I thought I am the only one facing this issue until I read the news. Although I do aware the power rate has gone up lately, but still seem to be a lot more than I expected.
Originally Posted by www.straitstimes.comhttp://www.straitstimes.com/Free/Sto...6.html?vgnmr=1
High power bills: Record number of cases probed
1,093 complaints looked into; underestimation of April charges is main reason, says S'pore PowerBy Tessa Wong
A RECORD number of complaints about overcharging for electricity were investigated by Singapore Power last month.
SP Services, the power company's customer service arm, said it looked into 1,093 cases where customers had complained that their bills for May were higher than in previous months.
The figure is three times the number of cases investigated in June last year, and refers only to complaints that were looked into - SP Services acknowledges that the total number of queries is higher.
It is likely that the complaints will keep coming. As of the middle of this month, SP Services has investigated 543 cases and is on track to surpassing last month's record.
A Straits Times check of 100 households found many that also said their bills for last month had jumped. About 10 per cent said their charges went up by extraordinary amounts, of between 60 per cent and 113 per cent. But despite the number of complaints, Mr Wong Chit Sieng, managing director of SP Services, maintained that there have been no billing errors and added that such cases happen every year because of several factors.
He said complaints tend to go up in the middle of the year, in tandem with increased electricity consumption. This year's record surge, he said, could be due to several factors. These include a more anxious mood among consumers in the light of recent food and petrol price rises, as well as tariff hikes which took effect in April.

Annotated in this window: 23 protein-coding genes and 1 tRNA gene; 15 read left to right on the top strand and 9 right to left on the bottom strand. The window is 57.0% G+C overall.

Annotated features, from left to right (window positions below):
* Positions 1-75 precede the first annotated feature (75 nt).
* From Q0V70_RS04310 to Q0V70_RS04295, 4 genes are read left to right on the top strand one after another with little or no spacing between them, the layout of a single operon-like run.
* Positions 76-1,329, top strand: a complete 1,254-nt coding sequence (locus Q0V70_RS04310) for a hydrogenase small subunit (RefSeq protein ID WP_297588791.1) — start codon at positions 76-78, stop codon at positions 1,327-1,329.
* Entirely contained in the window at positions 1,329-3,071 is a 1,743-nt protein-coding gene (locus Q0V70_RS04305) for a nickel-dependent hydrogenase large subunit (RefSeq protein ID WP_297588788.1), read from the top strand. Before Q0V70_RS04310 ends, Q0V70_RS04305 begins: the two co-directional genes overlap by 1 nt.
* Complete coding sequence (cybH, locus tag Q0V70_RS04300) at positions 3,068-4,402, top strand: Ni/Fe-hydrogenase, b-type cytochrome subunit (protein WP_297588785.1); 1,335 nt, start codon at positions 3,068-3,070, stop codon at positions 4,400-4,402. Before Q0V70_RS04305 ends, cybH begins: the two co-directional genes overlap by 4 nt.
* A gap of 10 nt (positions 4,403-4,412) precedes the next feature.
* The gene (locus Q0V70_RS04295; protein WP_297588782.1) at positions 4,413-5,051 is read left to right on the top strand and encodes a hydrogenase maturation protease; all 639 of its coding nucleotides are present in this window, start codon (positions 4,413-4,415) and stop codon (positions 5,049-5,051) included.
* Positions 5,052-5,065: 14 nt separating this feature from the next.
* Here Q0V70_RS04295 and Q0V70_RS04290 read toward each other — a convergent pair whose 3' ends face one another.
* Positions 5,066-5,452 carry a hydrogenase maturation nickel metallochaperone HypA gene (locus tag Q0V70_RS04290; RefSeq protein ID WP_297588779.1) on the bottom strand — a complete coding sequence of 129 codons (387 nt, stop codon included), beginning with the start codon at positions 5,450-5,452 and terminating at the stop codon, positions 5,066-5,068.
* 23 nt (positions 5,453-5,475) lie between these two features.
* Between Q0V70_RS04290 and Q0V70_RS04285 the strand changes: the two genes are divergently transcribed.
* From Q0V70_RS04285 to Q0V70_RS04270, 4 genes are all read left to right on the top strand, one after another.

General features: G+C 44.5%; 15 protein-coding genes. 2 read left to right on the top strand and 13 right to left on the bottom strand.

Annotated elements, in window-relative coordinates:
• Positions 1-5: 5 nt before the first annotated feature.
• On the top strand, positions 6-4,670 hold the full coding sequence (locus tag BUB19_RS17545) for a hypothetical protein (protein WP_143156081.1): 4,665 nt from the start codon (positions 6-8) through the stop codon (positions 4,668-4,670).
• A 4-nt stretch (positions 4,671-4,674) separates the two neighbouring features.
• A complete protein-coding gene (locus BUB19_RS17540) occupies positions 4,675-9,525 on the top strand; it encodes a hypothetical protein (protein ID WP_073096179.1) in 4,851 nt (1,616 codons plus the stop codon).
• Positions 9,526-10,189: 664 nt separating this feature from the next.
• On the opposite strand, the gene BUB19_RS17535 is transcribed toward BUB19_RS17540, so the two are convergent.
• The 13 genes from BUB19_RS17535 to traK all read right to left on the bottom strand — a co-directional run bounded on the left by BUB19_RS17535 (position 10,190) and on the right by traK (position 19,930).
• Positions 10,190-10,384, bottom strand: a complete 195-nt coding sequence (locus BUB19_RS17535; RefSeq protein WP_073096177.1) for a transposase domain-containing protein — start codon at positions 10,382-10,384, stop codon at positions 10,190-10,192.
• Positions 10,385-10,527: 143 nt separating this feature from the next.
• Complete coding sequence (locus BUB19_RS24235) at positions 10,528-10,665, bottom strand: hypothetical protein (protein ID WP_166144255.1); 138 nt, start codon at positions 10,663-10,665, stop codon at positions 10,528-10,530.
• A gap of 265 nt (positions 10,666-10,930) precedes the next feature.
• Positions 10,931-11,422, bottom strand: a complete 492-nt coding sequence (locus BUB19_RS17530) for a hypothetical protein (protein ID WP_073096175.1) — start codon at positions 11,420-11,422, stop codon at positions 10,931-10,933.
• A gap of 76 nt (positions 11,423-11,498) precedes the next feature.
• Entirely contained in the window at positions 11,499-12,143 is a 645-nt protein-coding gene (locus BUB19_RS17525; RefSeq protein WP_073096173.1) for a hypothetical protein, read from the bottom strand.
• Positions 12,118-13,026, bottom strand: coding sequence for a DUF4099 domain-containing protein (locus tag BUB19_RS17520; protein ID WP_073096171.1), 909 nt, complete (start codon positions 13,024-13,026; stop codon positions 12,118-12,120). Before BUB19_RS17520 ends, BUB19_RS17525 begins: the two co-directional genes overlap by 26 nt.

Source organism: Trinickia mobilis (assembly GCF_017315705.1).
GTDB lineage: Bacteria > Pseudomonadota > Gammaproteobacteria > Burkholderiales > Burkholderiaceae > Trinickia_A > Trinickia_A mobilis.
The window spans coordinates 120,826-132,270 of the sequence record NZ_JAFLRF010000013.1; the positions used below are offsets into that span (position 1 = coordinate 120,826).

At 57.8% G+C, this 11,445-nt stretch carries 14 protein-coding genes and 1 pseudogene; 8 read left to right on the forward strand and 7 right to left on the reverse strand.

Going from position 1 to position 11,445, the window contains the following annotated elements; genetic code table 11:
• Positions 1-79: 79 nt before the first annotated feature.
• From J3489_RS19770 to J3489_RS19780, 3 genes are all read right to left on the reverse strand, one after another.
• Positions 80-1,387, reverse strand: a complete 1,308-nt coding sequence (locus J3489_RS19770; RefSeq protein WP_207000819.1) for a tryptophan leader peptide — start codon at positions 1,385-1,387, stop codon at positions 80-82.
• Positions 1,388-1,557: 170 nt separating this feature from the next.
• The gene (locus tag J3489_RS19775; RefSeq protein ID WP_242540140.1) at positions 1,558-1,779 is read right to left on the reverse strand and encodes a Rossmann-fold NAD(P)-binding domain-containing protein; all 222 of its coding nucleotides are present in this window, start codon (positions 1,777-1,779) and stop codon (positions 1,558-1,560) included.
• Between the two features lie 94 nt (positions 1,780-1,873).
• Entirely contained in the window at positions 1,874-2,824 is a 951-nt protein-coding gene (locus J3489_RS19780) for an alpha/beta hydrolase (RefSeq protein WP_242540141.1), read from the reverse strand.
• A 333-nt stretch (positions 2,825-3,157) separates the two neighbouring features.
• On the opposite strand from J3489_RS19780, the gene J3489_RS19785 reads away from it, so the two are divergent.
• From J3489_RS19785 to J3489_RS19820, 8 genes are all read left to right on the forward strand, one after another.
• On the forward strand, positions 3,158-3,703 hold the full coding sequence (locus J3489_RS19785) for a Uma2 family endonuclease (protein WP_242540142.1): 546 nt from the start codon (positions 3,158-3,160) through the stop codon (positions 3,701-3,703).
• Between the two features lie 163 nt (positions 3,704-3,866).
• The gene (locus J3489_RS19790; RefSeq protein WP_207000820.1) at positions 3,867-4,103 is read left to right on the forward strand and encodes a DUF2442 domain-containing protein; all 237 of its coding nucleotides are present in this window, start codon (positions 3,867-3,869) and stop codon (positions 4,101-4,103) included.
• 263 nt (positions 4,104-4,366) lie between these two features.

SP Services said the main reason for the higher bills is that charges for April were underestimated.
The company estimates a customer's energy usage based on the last two actual meter readings.
For example, to estimate May's reading, it divides the difference between February and April's readings by the number of days between the two reading dates and then multiplies it by the number of days in May.
Sometimes, because of lower usage in previous months, for example, a customer's bill can be underestimated. If this happens, SP Services will charge more the following month to make up the difference.
Another reason for the higher bills is that consumers are simply using more electricity.
Housewife Ong Siew Khim, 56, saw a 50 per cent rise in her June bill, and acknowledged that it could be because her grandniece, who lives with her, had stayed home more often due to the school holidays.
'She was watching more television, but really, the increase shouldn't be so much because it was just for an extra hour or two a day. We haven't been using more of our other appliances,' said Ms Ong.
Other customers, however, did not accept SP Services' explanation.
Architect Yan Dawei is among them. The 33-year-old said his electricity bill for last month was double that for May, but insisted his family had not changed its usage patterns.
'It seems excessive, and came as a great surprise.
'We were away in Malaysia for a week in June and switched off everything too,' said Mr Yan.
When asked about his case, SP Services said it had underestimated Mr Yan's meter reading in May, and the June bill reflected the adjustment.
But Mr Yan pointed out that his consumption has remained fairly consistent.
Dismissing SP Services' explanation, he insisted: 'It just doesn't make sense.'
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